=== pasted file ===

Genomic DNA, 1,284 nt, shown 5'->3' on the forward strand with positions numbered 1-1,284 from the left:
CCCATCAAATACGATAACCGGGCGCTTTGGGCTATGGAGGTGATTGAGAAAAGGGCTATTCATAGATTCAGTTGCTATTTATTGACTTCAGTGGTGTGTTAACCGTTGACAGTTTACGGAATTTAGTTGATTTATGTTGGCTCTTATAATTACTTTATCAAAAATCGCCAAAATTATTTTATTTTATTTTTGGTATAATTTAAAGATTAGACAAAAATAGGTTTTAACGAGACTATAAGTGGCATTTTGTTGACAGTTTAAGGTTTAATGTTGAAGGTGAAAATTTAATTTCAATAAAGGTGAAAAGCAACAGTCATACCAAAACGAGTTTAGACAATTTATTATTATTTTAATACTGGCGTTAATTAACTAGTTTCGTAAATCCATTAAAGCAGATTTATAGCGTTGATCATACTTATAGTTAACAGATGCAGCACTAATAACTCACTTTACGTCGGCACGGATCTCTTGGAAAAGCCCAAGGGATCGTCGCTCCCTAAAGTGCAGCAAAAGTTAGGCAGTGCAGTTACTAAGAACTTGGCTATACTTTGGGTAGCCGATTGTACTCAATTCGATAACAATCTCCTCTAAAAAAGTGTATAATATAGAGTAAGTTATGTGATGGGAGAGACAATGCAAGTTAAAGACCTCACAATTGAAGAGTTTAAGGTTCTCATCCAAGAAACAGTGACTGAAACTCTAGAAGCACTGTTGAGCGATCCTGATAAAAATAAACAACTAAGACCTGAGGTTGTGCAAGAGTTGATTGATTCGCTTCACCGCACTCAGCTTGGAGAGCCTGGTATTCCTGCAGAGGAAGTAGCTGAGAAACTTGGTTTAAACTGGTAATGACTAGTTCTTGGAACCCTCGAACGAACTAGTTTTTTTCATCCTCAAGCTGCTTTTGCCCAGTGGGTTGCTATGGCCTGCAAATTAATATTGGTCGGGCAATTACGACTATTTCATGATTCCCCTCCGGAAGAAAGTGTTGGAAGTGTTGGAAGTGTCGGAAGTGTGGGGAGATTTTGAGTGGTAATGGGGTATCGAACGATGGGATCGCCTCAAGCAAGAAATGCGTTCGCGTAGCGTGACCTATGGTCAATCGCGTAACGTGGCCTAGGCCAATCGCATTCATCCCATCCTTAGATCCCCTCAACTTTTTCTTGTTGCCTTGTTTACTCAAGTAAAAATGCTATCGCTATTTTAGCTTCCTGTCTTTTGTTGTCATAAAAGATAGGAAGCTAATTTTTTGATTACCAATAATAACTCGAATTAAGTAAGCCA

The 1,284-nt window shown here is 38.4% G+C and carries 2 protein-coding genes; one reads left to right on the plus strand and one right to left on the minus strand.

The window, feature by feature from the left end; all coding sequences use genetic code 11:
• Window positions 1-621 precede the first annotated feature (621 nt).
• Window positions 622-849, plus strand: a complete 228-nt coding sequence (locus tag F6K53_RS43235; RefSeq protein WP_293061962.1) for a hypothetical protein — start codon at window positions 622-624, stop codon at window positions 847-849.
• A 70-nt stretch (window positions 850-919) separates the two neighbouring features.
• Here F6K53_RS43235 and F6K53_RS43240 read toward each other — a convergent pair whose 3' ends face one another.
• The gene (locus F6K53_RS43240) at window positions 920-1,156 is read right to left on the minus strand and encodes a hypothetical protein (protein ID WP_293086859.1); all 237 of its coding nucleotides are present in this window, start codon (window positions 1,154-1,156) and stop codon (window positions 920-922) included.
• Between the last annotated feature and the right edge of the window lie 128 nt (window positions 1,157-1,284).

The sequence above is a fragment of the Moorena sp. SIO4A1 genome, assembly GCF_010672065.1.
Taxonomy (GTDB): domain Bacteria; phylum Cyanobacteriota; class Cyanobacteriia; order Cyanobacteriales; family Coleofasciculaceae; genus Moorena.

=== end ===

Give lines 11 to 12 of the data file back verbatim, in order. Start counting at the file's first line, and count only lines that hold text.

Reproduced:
The sequence above is a fragment of the Moorena sp. SIO4A1 genome, assembly GCF_010672065.1.
Taxonomy (GTDB): domain Bacteria; phylum Cyanobacteriota; class Cyanobacteriia; order Cyanobacteriales; family Coleofasciculaceae; genus Moorena.